The proof that I am not--was not and never will be--a hipster is the fact that during my college years, the Lillith Years, if you will, I was very much enamored of folk music. That's right! Folk music--I liked it. I pored over Ani DiFranco's oeuvre. In the hot minute I took music lessons, one of the songs I asked my teacher to teach me to play on the bass was "The Million You Never Made." (The part at the end is one of the most wicked awesome bass lines you will ever hear.) In fact, I still have Not A Pretty Girl. Yes, all very tragically not-cool. In fact, I attended earnest coffeehouses in which local singer-songwriters performed and saw Cry, Cry, Cry in 1998 or 1999. And, though I haven't listened to it in years, I cannot imagine parting with the Indigo Girls cd I used to sing to in the Community Mercantile kitchen in 1996.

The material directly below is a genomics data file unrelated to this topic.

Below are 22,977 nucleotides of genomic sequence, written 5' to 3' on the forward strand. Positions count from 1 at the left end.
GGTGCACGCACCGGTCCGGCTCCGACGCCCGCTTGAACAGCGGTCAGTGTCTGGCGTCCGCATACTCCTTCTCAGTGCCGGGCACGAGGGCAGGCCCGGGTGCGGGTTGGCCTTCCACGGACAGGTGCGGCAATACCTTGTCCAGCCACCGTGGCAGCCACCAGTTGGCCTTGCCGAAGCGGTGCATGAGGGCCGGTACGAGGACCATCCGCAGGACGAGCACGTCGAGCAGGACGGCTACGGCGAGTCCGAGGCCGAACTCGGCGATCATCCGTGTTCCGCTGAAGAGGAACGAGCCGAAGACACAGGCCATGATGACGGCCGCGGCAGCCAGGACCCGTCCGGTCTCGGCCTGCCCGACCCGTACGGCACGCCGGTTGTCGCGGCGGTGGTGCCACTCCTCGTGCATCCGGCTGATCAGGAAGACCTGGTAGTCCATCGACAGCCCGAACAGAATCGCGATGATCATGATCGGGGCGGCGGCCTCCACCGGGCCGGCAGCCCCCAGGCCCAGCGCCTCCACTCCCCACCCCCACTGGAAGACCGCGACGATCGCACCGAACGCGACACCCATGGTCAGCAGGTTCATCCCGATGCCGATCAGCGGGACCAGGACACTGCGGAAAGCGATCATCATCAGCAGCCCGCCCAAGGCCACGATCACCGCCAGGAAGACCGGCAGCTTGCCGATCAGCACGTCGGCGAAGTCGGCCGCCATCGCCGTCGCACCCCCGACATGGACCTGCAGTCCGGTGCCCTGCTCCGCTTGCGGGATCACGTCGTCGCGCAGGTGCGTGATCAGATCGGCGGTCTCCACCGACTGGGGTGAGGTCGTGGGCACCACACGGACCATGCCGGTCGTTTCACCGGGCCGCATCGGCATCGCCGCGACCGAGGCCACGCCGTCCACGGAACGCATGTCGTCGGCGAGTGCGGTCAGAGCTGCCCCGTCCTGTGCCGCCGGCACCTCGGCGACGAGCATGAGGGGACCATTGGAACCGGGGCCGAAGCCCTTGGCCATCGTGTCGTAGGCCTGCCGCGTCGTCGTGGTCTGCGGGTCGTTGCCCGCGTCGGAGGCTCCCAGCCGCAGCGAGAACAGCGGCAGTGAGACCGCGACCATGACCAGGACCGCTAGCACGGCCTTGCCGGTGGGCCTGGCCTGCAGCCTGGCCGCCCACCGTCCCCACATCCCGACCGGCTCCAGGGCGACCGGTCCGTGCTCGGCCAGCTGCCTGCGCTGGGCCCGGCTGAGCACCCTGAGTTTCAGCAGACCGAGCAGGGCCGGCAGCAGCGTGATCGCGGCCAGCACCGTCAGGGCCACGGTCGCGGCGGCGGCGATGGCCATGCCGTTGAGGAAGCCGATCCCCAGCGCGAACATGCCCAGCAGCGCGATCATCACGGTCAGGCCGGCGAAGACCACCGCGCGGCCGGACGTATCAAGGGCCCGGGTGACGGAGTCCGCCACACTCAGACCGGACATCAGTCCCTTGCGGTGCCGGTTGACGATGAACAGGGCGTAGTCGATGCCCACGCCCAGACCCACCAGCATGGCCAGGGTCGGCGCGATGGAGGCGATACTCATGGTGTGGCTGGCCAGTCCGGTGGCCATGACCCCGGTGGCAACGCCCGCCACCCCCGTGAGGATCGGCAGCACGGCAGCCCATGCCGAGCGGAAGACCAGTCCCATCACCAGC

Once I was firmly entrenched in grad school, I tried to toe the line: Radiohead, indie band o' the month, etc. It was just impossible not to like the cool stuff--unthinkable. During a comm studies/mass comm class I had an epiphany: I didn't give a single flying fuck about punk or any of the permutations thereafter. Or hip-hop, for that matter. I didn't have the story to tell about how music had saved my life. I just didn't.
In the past year or so, I've started to reclaim my "cheesy" folk roots. I unabashedly tune in to "American Routes." I love The Be Good Tanyas. I am currently listening to Pieta Brown's latest album on Free Napster. And, yes, I have my theories about roots and folk music and vernacular cultures.
Obviously, it's more complicated than labeling myself a folkhead--what with my predilections for both hot house cuts and preferring silence. But now that I'm in my 30s, coolness recedes. I can get slide guitars and spooky harmonies and just go to church if I want to.